Theme: Our Great Adversary
In this week’s lessons we learn how to handle slander and mistreatment in a righteous way, both against ourselves and others.
Scripture: Psalm 35:1-28
Unlike many of our psalm studies, I have saved the application of this one to the end, because it is difficult to apply and because I wanted to get the whole of the psalm unpacked before I did. How should we apply it? Is it right to ask God to judge our enemies, as David did? Can we pray part of what he prayed, eliminating other parts? If so, how do we distinguish between the parts? Or should we reject the imprecatory psalms entirely? Let me suggest the following.
First, we need to remember what I said at the beginning about David not writing as a private citizen but as the king and chief justice of Israel. We are not in that role, of course. We are private citizens, unless perhaps we do serve as a judge or high political figure. The bearing of David’s position as king for us is that, while we must be very careful about asking God to judge those who have offended us personally, there is nothing wrong with asking for justice on behalf of others who have been wronged. In fact, we should be vigorous in the pursuit of such justice. Our problem is not that we are too vindictive at this point but rather than we do not care about justice for other people much at all.
Second, in a more subdued way there is also a sense in which we can pray along these lines for ourselves. It is because we are sometimes unjustly slandered, and it is right for truth to triumph.
But we have to be extremely cautious how we do this. For one thing, we are seldom entirely innocent of wrong ourselves, though we may not see it at the time we are slandered. We must therefore always pray with a humble and contrite heart, asking God to reveal whatever fault may lie in us and so lead us in the way of righteousness. Again, while we properly appeal to God for justice, we are not authorized to take matters into our own hands and so try to do to the other person what he or she has done to us. Judgment is a prerogative of God: “It is mine to avenge; I will repay” (Deut. 32:35). The Apostle Paul quotes this verse in Romans with this application: “Do not take revenge, my friends, but leave room for God’s wrath, for it is written: ‘It is mine to avenge; I will repay,’ says the Lord. On the contrary: ‘If your enemy is hungry, feed him; if he is thirsty, give him something to drink. In doing this, you will heap burning coals on his head.’ Do not be overcome by evil, but overcome evil with good” (Rom. 12:19-21).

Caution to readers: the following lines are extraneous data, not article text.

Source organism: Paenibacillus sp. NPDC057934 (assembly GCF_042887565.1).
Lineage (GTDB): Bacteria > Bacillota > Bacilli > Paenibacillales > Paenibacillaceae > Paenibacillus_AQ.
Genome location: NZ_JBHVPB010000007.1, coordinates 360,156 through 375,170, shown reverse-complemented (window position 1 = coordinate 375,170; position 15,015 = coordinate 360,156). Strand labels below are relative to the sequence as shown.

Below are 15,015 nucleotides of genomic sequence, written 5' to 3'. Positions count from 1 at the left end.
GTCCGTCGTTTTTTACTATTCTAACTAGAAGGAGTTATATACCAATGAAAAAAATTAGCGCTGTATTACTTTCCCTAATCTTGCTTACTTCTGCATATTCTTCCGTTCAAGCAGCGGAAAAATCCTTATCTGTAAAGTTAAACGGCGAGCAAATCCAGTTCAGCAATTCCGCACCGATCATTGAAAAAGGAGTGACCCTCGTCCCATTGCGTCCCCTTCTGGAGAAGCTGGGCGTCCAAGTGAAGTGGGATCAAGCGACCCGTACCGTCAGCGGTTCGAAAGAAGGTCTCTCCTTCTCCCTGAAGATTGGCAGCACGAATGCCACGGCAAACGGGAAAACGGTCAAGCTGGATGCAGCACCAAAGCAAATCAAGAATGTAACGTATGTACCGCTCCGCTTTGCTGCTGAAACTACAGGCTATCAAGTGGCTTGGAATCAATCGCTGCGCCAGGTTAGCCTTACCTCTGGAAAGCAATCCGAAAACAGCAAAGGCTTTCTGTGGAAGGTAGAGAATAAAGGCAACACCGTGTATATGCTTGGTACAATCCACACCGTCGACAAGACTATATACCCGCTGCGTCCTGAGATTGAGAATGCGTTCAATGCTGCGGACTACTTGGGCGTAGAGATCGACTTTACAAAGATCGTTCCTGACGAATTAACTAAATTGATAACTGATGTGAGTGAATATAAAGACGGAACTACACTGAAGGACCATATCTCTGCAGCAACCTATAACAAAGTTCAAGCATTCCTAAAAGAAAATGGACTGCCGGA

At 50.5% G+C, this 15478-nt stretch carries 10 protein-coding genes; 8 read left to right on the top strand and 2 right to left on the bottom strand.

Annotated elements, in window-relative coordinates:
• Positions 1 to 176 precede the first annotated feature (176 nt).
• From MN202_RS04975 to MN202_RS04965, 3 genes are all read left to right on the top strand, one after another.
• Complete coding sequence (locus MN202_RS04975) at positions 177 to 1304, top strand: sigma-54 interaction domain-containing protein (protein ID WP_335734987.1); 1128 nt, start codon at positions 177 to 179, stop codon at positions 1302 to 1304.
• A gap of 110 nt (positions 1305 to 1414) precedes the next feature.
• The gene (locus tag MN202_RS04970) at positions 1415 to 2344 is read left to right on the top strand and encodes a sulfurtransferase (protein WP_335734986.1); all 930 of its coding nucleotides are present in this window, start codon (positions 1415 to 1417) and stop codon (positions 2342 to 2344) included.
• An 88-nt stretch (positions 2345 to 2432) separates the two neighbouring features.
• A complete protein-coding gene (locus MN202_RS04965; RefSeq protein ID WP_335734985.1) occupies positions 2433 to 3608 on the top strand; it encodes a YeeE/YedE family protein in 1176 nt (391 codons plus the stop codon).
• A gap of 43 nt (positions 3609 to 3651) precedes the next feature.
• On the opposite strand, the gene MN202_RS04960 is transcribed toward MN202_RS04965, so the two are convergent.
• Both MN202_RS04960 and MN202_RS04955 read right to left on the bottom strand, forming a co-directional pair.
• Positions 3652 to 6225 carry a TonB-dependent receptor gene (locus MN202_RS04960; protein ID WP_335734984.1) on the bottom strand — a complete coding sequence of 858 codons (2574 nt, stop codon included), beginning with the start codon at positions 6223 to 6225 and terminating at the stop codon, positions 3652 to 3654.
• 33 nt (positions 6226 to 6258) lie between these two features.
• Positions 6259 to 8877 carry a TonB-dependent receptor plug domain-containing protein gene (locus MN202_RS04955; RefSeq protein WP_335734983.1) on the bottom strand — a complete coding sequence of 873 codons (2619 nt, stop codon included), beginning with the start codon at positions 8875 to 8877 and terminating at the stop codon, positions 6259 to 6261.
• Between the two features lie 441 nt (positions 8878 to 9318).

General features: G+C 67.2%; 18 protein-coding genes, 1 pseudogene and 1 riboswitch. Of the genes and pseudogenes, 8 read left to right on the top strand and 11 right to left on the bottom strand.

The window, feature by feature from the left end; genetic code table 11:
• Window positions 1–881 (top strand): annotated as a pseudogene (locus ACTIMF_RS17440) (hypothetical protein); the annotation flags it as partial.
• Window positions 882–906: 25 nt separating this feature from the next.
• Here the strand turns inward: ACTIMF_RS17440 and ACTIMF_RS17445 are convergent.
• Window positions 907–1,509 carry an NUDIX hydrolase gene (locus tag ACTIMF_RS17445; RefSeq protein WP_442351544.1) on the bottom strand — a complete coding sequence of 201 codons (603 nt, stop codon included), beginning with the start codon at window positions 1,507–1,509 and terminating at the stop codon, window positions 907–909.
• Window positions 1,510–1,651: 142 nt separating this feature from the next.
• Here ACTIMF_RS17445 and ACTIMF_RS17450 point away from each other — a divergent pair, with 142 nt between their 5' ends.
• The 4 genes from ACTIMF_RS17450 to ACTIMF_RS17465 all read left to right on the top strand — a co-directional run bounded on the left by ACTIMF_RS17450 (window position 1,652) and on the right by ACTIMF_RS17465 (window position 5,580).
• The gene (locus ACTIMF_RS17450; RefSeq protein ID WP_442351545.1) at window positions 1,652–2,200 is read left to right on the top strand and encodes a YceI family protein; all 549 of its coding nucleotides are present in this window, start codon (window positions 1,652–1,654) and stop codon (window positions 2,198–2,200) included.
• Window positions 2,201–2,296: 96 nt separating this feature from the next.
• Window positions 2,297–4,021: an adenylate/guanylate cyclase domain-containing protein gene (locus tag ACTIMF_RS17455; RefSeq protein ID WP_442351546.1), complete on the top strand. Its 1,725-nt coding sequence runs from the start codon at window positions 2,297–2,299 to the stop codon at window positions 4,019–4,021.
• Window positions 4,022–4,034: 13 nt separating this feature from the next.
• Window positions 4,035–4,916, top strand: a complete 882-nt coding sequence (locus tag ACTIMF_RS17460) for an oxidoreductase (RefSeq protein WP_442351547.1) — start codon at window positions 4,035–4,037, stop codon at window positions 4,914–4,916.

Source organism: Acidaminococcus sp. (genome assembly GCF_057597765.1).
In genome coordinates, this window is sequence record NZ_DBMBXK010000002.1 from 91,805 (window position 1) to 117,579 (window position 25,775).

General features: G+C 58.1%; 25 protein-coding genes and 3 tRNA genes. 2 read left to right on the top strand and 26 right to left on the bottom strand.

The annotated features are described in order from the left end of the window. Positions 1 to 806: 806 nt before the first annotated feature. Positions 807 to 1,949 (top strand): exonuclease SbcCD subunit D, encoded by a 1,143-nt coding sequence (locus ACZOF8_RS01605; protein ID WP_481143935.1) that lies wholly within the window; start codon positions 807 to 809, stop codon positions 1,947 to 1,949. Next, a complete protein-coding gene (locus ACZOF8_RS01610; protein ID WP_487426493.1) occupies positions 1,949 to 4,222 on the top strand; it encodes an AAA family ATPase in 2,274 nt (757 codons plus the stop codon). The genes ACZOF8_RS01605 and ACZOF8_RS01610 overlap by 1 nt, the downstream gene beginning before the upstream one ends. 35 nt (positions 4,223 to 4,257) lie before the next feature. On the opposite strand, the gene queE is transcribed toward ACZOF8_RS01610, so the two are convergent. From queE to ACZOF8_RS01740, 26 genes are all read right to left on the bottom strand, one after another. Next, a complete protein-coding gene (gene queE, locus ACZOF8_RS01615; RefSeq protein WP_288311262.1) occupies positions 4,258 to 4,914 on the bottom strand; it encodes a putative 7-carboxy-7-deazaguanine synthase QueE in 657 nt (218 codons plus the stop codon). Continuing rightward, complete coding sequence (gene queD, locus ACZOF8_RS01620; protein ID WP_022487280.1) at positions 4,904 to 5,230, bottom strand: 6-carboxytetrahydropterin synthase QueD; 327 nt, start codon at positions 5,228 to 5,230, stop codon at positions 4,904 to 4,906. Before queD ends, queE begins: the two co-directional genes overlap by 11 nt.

Still further, although our enemies may be vicious now, it is true that God may convert them. We should never despair of their conversion. The apostle was himself a fierce persecutor of the early Christians, but after his conversion he became the church’s greatest missionary.
Third and last, we can apply the words of this psalm to the devil, for he is described in Scripture precisely as David describes his enemies. He is our great foe, “a roaring lion looking for someone to devour” (1 Pet. 4:8) and a slanderous “accuser of our brothers” (Rev. 12:10). We are like helpless sheep before this powerful enemy. But, thank God, we have a powerful champion and advocate in King Jesus. It is not wrong for us to pray for his help for the confounding of Satan’s devices and to rejoice in anticipation of the devil’s ultimate and certain fall.
What important things are we to remember if we are going to pray for vindication in response to an evil done against us?
How are we told to withstand the attacks of Satan?
Application: As Christians, we are to care about injustice and mistreatment brought upon other people. How will you uphold the cause of justice and righteousness for someone else in need?
For Further Study: To learn more about how Christians stand secure against attacks, download and read for free the booklet by James Boice, “A Shield for You.” (Discount will be applied at checkout.)